A 90-year-old man with an irrepressible yen to feed the homeless in Fort Lauderdale has won a temporary victory in his fight with the city, which had twice arrested him for doing so.
Arnold Abbott was alleged to be violating a new city ordinance barring public feeding of the homeless without meeting certain regulations, which would have required him to have a state-certified food service manager on site and to provide Porta-Johns. Abbott sued, challenging the ordinance by claiming it goes against a 2001 court decision protecting his charitable efforts. In early December, Broward County Circuit Judge Thomas Lynch granted a temporary stay on enforcing the rule until the dispute can be resolved.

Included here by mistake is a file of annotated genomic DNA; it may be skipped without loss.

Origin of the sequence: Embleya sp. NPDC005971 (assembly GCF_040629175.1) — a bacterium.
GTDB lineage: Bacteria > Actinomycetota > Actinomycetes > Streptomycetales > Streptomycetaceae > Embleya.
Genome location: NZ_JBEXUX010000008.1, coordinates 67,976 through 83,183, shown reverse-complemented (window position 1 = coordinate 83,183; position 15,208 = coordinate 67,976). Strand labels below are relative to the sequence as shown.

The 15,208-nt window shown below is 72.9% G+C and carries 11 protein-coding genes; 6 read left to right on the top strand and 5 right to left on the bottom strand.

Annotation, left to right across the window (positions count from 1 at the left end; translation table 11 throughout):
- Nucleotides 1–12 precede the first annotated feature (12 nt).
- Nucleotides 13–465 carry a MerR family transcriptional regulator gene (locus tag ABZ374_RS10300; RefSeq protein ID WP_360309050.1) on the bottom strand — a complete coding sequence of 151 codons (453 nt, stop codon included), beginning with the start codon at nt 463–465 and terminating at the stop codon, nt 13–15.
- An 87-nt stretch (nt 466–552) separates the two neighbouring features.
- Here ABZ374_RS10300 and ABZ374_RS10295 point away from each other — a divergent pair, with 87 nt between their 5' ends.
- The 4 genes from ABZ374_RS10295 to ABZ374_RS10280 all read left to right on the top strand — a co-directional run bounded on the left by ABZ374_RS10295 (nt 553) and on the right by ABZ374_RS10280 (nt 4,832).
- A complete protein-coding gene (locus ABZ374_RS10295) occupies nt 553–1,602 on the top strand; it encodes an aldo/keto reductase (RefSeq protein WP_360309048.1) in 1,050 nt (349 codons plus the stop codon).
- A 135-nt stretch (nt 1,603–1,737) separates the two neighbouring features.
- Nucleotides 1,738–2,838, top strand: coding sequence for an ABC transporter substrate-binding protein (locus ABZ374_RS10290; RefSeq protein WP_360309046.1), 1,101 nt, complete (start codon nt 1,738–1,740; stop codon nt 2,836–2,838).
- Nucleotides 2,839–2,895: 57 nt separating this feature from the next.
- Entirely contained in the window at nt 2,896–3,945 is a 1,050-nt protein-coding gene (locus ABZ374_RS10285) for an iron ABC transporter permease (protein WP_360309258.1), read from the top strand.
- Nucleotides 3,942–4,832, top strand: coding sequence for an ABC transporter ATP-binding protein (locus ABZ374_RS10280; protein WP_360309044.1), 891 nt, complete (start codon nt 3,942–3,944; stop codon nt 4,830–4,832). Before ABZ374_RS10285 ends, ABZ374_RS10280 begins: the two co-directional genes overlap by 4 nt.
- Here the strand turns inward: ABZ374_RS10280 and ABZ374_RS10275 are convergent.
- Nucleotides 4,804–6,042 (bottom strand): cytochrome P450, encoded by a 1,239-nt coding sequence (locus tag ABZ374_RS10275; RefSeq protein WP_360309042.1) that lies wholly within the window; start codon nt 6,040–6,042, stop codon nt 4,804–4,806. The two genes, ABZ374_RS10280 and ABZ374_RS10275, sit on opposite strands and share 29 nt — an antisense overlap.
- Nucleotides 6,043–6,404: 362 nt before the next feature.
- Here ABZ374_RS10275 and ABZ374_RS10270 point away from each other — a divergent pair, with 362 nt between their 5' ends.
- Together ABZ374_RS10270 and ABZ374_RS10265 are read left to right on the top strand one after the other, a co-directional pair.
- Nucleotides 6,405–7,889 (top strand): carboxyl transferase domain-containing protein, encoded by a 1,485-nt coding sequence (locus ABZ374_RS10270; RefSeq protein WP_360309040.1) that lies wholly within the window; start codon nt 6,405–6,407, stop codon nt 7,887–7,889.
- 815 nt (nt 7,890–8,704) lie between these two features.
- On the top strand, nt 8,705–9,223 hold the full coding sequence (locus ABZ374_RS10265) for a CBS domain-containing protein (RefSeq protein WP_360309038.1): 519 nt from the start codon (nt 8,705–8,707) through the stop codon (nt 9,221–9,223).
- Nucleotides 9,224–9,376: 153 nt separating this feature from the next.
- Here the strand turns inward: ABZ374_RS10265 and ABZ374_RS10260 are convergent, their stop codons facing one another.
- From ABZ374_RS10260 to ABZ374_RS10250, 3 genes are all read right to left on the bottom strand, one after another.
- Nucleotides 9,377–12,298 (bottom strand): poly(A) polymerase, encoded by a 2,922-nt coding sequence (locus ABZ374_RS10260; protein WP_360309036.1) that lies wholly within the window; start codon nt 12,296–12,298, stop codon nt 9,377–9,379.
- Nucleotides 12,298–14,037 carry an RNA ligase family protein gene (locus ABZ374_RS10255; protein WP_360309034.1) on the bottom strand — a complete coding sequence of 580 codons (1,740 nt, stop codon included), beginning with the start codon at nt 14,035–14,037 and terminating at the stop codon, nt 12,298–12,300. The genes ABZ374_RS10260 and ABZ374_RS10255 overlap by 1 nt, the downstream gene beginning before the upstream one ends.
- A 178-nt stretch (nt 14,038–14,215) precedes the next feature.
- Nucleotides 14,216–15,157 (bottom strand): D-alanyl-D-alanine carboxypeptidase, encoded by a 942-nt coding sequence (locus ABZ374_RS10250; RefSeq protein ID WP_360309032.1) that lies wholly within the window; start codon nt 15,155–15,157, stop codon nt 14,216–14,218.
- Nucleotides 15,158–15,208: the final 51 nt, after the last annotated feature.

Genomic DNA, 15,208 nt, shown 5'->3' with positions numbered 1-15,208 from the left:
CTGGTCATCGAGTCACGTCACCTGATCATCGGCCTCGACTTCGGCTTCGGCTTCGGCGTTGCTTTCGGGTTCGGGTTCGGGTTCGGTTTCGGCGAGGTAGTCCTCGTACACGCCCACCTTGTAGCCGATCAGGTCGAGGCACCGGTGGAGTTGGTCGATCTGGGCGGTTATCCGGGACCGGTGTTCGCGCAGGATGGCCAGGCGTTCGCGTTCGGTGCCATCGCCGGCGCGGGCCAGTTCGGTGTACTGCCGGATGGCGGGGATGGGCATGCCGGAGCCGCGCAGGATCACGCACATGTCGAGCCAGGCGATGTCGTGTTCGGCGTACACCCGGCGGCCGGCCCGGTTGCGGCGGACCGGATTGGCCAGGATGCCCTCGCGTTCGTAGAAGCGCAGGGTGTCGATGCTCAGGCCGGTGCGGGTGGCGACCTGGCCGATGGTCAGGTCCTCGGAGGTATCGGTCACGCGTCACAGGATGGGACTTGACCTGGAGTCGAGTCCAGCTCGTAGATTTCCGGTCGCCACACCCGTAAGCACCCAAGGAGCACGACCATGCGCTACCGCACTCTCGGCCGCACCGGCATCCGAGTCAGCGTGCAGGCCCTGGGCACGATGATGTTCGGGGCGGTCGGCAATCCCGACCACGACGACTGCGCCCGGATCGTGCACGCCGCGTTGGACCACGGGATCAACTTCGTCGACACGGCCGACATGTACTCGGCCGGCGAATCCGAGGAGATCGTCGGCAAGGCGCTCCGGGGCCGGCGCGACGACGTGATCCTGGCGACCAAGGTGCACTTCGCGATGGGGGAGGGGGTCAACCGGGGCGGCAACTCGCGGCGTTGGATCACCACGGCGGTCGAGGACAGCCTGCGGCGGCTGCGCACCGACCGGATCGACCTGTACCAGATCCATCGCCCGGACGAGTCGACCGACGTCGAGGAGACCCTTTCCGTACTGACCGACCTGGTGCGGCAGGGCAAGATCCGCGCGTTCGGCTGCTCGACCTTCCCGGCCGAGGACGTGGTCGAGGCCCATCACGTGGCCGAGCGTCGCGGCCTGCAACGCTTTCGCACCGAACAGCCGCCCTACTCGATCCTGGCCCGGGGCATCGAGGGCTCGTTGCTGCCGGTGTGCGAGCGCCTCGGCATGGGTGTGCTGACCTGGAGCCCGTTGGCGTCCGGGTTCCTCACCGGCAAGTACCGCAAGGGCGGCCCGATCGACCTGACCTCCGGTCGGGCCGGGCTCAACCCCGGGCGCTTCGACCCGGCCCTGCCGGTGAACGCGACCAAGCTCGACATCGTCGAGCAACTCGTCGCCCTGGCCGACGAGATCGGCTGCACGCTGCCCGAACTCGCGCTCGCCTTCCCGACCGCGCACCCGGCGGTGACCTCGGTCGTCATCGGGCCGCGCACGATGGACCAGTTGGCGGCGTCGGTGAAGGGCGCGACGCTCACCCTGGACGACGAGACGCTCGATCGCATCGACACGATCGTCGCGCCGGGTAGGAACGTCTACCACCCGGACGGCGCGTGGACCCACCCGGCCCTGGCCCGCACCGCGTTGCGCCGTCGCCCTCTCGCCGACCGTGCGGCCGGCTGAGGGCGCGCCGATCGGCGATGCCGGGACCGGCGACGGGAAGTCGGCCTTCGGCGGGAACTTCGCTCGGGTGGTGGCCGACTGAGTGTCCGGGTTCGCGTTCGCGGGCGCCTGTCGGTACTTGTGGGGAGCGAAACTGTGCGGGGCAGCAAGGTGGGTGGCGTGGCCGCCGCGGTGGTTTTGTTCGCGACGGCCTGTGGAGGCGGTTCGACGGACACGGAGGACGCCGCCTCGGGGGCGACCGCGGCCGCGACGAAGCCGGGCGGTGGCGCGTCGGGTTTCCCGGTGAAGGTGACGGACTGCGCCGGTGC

Abbott and a couple of accomplices were the first to be arrested under the ordinance. Their arrests attracted international opprobrium, including a hacker attack on some of the city's websites that shut them down temporarily.
Fort Lauderdale Mayor Jack Seiler got to the heart of the ordinance's purpose when he told TV station Local 10 that "Mr. Abbott has decided that he doesn't think these [homeless] individuals should have to have any interaction with government…We disagree."
This article originally appeared in print under the headline "Charity Challenged".